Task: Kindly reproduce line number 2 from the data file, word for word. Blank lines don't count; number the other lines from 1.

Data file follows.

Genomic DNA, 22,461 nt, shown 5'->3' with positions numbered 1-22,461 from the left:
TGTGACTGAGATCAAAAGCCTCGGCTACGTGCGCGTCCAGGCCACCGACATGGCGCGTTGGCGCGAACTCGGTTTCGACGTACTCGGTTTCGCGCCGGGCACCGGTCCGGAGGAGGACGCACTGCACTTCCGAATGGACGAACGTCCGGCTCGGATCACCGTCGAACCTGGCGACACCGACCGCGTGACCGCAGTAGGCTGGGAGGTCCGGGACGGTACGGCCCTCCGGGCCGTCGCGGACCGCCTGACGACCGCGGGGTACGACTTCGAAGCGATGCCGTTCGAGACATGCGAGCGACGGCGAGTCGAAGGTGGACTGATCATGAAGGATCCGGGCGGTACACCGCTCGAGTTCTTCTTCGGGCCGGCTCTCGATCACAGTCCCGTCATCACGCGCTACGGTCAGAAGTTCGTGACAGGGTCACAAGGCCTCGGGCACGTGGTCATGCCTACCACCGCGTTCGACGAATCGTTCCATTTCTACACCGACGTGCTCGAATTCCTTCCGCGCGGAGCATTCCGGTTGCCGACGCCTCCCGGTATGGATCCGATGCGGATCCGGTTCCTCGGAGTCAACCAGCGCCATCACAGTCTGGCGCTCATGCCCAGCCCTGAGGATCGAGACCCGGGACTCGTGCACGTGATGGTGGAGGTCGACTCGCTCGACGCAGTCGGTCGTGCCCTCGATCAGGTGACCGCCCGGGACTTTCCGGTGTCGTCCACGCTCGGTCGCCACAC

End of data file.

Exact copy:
TGTGACTGAGATCAAAAGCCTCGGCTACGTGCGCGTCCAGGCCACCGACATGGCGCGTTGGCGCGAACTCGGTTTCGACGTACTCGGTTTCGCGCCGGGCACCGGTCCGGAGGAGGACGCACTGCACTTCCGAATGGACGAACGTCCGGCTCGGATCACCGTCGAACCTGGCGACACCGACCGCGTGACCGCAGTAGGCTGGGAGGTCCGGGACGGTACGGCCCTCCGGGCCGTCGCGGACCGCCTGACGACCGCGGGGTACGACTTCGAAGCGATGCCGTTCGAGACATGCGAGCGACGGCGAGTCGAAGGTGGACTGATCATGAAGGATCCGGGCGGTACACCGCTCGAGTTCTTCTTCGGGCCGGCTCTCGATCACAGTCCCGTCATCACGCGCTACGGTCAGAAGTTCGTGACAGGGTCACAAGGCCTCGGGCACGTGGTCATGCCTACCACCGCGTTCGACGAATCGTTCCATTTCTACACCGACGTGCTCGAATTCCTTCCGCGCGGAGCATTCCGGTTGCCGACGCCTCCCGGTATGGATCCGATGCGGATCCGGTTCCTCGGAGTCAACCAGCGCCATCACAGTCTGGCGCTCATGCCCAGCCCTGAGGATCGAGACCCGGGACTCGTGCACGTGATGGTGGAGGTCGACTCGCTCGACGCAGTCGGTCGTGCCCTCGATCAGGTGACCGCCCGGGACTTTCCGGTGTCGTCCACGCTCGGTCGCCACAC